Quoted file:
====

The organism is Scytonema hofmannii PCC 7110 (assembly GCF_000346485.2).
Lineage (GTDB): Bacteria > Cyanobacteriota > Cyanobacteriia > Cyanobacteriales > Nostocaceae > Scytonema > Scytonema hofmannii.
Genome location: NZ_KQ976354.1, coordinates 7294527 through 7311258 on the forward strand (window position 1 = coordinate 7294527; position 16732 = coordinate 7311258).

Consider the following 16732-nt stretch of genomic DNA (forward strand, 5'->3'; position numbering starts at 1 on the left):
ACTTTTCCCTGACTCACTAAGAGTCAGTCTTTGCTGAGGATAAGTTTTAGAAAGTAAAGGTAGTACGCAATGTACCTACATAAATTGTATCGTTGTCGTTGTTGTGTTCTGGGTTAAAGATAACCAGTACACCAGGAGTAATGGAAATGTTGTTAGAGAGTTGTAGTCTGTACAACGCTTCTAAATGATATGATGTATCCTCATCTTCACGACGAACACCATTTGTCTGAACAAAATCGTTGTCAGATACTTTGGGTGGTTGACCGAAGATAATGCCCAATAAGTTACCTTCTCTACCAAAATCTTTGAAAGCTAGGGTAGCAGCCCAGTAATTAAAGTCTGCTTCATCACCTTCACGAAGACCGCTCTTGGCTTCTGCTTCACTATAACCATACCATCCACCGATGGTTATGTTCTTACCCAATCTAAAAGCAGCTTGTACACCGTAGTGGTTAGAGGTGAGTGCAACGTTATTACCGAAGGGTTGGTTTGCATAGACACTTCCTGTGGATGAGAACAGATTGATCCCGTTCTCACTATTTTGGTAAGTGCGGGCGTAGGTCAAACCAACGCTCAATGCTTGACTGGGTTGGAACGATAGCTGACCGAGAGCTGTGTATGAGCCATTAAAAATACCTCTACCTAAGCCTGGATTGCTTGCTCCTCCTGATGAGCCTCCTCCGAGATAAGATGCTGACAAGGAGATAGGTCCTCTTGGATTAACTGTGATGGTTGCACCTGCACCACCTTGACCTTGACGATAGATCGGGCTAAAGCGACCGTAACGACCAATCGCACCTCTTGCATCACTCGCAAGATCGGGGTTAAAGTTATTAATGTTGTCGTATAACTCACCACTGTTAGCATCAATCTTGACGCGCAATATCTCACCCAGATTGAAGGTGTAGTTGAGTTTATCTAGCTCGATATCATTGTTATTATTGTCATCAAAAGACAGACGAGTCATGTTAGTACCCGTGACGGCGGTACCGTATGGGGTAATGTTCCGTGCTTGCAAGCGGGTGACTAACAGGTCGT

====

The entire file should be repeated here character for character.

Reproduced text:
The organism is Scytonema hofmannii PCC 7110 (assembly GCF_000346485.2).
Lineage (GTDB): Bacteria > Cyanobacteriota > Cyanobacteriia > Cyanobacteriales > Nostocaceae > Scytonema > Scytonema hofmannii.
Genome location: NZ_KQ976354.1, coordinates 7294527 through 7311258 on the forward strand (window position 1 = coordinate 7294527; position 16732 = coordinate 7311258).

Consider the following 16732-nt stretch of genomic DNA (forward strand, 5'->3'; position numbering starts at 1 on the left):
ACTTTTCCCTGACTCACTAAGAGTCAGTCTTTGCTGAGGATAAGTTTTAGAAAGTAAAGGTAGTACGCAATGTACCTACATAAATTGTATCGTTGTCGTTGTTGTGTTCTGGGTTAAAGATAACCAGTACACCAGGAGTAATGGAAATGTTGTTAGAGAGTTGTAGTCTGTACAACGCTTCTAAATGATATGATGTATCCTCATCTTCACGACGAACACCATTTGTCTGAACAAAATCGTTGTCAGATACTTTGGGTGGTTGACCGAAGATAATGCCCAATAAGTTACCTTCTCTACCAAAATCTTTGAAAGCTAGGGTAGCAGCCCAGTAATTAAAGTCTGCTTCATCACCTTCACGAAGACCGCTCTTGGCTTCTGCTTCACTATAACCATACCATCCACCGATGGTTATGTTCTTACCCAATCTAAAAGCAGCTTGTACACCGTAGTGGTTAGAGGTGAGTGCAACGTTATTACCGAAGGGTTGGTTTGCATAGACACTTCCTGTGGATGAGAACAGATTGATCCCGTTCTCACTATTTTGGTAAGTGCGGGCGTAGGTCAAACCAACGCTCAATGCTTGACTGGGTTGGAACGATAGCTGACCGAGAGCTGTGTATGAGCCATTAAAAATACCTCTACCTAAGCCTGGATTGCTTGCTCCTCCTGATGAGCCTCCTCCGAGATAAGATGCTGACAAGGAGATAGGTCCTCTTGGATTAACTGTGATGGTTGCACCTGCACCACCTTGACCTTGACGATAGATCGGGCTAAAGCGACCGTAACGACCAATCGCACCTCTTGCATCACTCGCAAGATCGGGGTTAAAGTTATTAATGTTGTCGTATAACTCACCACTGTTAGCATCAATCTTGACGCGCAATATCTCACCCAGATTGAAGGTGTAGTTGAGTTTATCTAGCTCGATATCATTGTTATTATTGTCATCAAAAGACAGACGAGTCATGTTAGTACCCGTGACGGCGGTACCGTATGGGGTAATGTTCCGTGCTTGCAAGCGGGTGACTAACAGGTCGT